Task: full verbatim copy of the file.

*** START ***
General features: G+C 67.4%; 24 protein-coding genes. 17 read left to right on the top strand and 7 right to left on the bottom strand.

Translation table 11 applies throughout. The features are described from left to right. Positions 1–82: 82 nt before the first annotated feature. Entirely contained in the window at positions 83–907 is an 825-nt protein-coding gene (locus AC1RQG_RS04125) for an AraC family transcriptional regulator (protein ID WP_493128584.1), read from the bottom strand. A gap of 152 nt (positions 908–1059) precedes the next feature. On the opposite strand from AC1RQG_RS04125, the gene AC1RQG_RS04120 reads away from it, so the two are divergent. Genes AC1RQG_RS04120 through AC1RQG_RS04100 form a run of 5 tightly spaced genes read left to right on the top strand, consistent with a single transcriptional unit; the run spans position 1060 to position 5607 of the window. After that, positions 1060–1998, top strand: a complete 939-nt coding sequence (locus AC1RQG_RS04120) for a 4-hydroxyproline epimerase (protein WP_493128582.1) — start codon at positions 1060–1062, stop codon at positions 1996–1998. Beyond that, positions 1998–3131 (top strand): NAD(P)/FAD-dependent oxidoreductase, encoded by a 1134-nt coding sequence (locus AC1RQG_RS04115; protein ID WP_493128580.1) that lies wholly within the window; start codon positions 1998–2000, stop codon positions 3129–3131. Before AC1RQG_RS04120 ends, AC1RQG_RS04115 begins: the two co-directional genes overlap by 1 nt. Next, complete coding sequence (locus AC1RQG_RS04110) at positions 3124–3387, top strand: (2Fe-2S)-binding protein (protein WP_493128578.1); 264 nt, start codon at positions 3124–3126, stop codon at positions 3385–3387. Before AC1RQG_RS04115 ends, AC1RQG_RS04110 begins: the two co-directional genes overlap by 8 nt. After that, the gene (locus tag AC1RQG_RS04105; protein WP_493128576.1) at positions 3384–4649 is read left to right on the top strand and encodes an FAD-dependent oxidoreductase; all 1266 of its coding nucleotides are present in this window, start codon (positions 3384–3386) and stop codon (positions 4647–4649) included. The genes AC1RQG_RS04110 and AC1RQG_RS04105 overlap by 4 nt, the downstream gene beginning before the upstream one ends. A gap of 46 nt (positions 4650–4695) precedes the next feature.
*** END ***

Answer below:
General features: G+C 67.4%; 24 protein-coding genes. 17 read left to right on the top strand and 7 right to left on the bottom strand.

Translation table 11 applies throughout. The features are described from left to right. Positions 1–82: 82 nt before the first annotated feature. Entirely contained in the window at positions 83–907 is an 825-nt protein-coding gene (locus AC1RQG_RS04125) for an AraC family transcriptional regulator (protein ID WP_493128584.1), read from the bottom strand. A gap of 152 nt (positions 908–1059) precedes the next feature. On the opposite strand from AC1RQG_RS04125, the gene AC1RQG_RS04120 reads away from it, so the two are divergent. Genes AC1RQG_RS04120 through AC1RQG_RS04100 form a run of 5 tightly spaced genes read left to right on the top strand, consistent with a single transcriptional unit; the run spans position 1060 to position 5607 of the window. After that, positions 1060–1998, top strand: a complete 939-nt coding sequence (locus AC1RQG_RS04120) for a 4-hydroxyproline epimerase (protein WP_493128582.1) — start codon at positions 1060–1062, stop codon at positions 1996–1998. Beyond that, positions 1998–3131 (top strand): NAD(P)/FAD-dependent oxidoreductase, encoded by a 1134-nt coding sequence (locus AC1RQG_RS04115; protein ID WP_493128580.1) that lies wholly within the window; start codon positions 1998–2000, stop codon positions 3129–3131. Before AC1RQG_RS04120 ends, AC1RQG_RS04115 begins: the two co-directional genes overlap by 1 nt. Next, complete coding sequence (locus AC1RQG_RS04110) at positions 3124–3387, top strand: (2Fe-2S)-binding protein (protein WP_493128578.1); 264 nt, start codon at positions 3124–3126, stop codon at positions 3385–3387. Before AC1RQG_RS04115 ends, AC1RQG_RS04110 begins: the two co-directional genes overlap by 8 nt. After that, the gene (locus tag AC1RQG_RS04105; protein WP_493128576.1) at positions 3384–4649 is read left to right on the top strand and encodes an FAD-dependent oxidoreductase; all 1266 of its coding nucleotides are present in this window, start codon (positions 3384–3386) and stop codon (positions 4647–4649) included. The genes AC1RQG_RS04110 and AC1RQG_RS04105 overlap by 4 nt, the downstream gene beginning before the upstream one ends. A gap of 46 nt (positions 4650–4695) precedes the next feature.